- Life Style
Egyptians who feel buffeted by one startling judicial ruling after another seem at first glance to have been given a respite last week. Cairo’s administrative courts seemed to back off, postpone, and duck the enormous issues before them — challenges to the current Constituent Assembly, the dispersal of Parliament, and the audacious June 2012 supplement to the country’s Constitutional Declaration were postponed or ruled beyond the reach of the courts. But there was far less modesty than meets the eye here. A little noticed but far reaching implication of last weeks’ rulings is that the SCAF’s June rewriting of the transition plan is here to stay.
The court examining the challenge to the supplementary Constitutional Declaration ruled that Egypt’s constitutional order is whatever the SCAF said it was between Hosni Mubarak’s resignation and Muhammad Morsy’s inauguration — and also made it very difficult to change that order in any further move, at least until a permanent constitution is written. And, it bears repeating, that document itself will be written exactly as the SCAF ordered.
Before explaining how the court reached such a conclusion — virtually under the noses of all political actors — it can be useful to explore briefly why it did so. The flurry of rulings in recent months that have supported the SCAF and undermined democracy have led to fairly widespread speculation that the judiciary is in the SCAF’s pocket. There is, to be sure, much fodder for suspicious minds. The old regime — dating back even before Mubarak — found ways of inserting key supporters into important positions in the judicial hierarchy or co-opting critical personnel by doling out benefits. And there are quite principled judges who have made no secret that they regard the military as a bulwark against Islamists.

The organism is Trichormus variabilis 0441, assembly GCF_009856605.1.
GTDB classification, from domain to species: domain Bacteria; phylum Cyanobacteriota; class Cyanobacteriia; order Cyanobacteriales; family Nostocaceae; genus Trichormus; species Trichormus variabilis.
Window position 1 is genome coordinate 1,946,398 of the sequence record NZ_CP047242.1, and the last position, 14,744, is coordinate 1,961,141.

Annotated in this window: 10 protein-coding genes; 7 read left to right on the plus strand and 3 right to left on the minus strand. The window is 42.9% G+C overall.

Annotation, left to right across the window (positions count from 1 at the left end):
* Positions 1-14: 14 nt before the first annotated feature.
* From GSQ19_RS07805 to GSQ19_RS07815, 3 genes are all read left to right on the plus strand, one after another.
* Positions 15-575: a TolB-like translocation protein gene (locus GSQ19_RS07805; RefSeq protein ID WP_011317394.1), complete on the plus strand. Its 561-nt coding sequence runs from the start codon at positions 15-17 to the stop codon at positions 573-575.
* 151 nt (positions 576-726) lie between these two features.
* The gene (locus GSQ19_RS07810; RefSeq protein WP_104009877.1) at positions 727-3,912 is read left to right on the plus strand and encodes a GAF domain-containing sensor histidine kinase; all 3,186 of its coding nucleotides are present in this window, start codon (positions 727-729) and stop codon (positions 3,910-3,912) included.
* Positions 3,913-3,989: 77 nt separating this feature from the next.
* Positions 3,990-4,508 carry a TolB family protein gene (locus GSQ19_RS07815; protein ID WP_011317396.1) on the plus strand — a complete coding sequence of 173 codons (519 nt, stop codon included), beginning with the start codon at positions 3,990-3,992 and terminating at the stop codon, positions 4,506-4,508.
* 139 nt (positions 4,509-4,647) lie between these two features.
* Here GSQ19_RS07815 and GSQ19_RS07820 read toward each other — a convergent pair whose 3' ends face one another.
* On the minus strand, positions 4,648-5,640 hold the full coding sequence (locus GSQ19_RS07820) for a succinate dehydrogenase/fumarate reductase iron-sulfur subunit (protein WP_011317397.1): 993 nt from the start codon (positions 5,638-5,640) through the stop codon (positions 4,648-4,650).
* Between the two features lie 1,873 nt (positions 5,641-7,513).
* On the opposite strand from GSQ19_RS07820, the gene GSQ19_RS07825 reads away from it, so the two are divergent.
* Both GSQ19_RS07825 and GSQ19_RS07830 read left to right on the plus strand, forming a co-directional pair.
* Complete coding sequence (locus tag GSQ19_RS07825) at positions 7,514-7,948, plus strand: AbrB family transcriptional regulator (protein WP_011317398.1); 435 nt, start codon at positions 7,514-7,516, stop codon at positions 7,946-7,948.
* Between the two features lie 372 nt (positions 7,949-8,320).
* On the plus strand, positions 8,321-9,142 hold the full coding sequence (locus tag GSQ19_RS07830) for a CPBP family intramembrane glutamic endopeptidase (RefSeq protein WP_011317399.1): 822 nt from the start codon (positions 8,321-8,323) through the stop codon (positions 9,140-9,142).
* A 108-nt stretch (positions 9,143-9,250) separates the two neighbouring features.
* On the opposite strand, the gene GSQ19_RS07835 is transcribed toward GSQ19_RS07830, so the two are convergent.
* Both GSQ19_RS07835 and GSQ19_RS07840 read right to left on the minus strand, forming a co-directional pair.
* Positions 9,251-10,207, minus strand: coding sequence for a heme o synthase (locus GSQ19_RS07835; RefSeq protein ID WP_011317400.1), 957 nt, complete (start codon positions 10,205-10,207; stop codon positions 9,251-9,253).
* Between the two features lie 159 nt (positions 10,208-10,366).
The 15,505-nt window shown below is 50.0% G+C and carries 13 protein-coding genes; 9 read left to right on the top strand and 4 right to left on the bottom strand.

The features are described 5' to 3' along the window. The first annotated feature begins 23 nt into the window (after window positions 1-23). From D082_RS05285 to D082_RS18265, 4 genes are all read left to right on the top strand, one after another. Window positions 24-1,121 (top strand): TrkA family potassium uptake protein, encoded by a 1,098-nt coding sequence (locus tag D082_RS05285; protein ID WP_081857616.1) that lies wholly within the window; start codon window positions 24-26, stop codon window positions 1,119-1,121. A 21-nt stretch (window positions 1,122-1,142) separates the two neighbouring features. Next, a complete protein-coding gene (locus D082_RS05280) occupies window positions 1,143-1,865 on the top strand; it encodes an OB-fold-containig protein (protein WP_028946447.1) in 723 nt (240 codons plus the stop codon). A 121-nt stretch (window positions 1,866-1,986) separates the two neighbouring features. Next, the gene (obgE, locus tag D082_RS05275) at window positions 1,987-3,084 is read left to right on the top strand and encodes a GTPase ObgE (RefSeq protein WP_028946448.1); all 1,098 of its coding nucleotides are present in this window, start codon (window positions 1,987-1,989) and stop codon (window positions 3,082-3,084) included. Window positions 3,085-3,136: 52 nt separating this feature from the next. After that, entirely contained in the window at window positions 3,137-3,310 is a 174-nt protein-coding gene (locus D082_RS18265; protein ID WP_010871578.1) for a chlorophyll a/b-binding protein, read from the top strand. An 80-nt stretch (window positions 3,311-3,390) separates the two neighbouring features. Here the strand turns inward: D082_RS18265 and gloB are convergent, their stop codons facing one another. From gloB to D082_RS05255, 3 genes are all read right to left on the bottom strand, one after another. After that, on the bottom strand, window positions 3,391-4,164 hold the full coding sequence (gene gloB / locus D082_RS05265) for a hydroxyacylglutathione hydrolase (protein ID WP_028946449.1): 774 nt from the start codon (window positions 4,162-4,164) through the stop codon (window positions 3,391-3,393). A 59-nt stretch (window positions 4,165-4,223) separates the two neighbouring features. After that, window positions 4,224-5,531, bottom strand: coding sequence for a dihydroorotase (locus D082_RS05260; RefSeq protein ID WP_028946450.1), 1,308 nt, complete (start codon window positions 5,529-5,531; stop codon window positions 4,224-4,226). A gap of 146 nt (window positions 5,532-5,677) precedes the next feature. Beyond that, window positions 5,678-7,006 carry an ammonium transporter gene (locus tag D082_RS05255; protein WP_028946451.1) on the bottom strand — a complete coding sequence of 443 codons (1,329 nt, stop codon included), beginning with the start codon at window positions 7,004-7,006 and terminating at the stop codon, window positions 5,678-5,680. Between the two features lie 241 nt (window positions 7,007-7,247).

But such individuals aside, my own sense is that something more subtle is afoot in Egypt’s judicial order. Egypt’s legal elite, is, unsurprisingly, elitist. Judges are often perfectly liberal and democratic in their sentiments until judicial matters arise — and at that point their attitude toward democratic mechanisms is akin to that one might expect of brain surgeons were one to suggest that their recommendations be subject to popular vote. Added to the general insistence that the law is prior to — and apart from — any political process, however democratic, is a specific fear of the current majoritarianism of Egypt’s Islamists and the indications that they were considering ways of using the legislative process to amend Egypt’s judicial laws in ways judges might not like.
And, it must be stressed, the judicial decisions were based fairly clearly on clear lines of reasoning the judiciary followed in the past. The Supreme Constitutional Court’s ruling against the parliamentary election law did not simply follow the reasoning of decisions dating back to the 1980s, it also showed almost great comfort in older constitutional documents than in Egypt’s currently governing constitutional declaration. And it also revived a tendency first in evidence in the 1980's of anchoring its rulings in what it finds to be international principles of constitutional law and interpretation.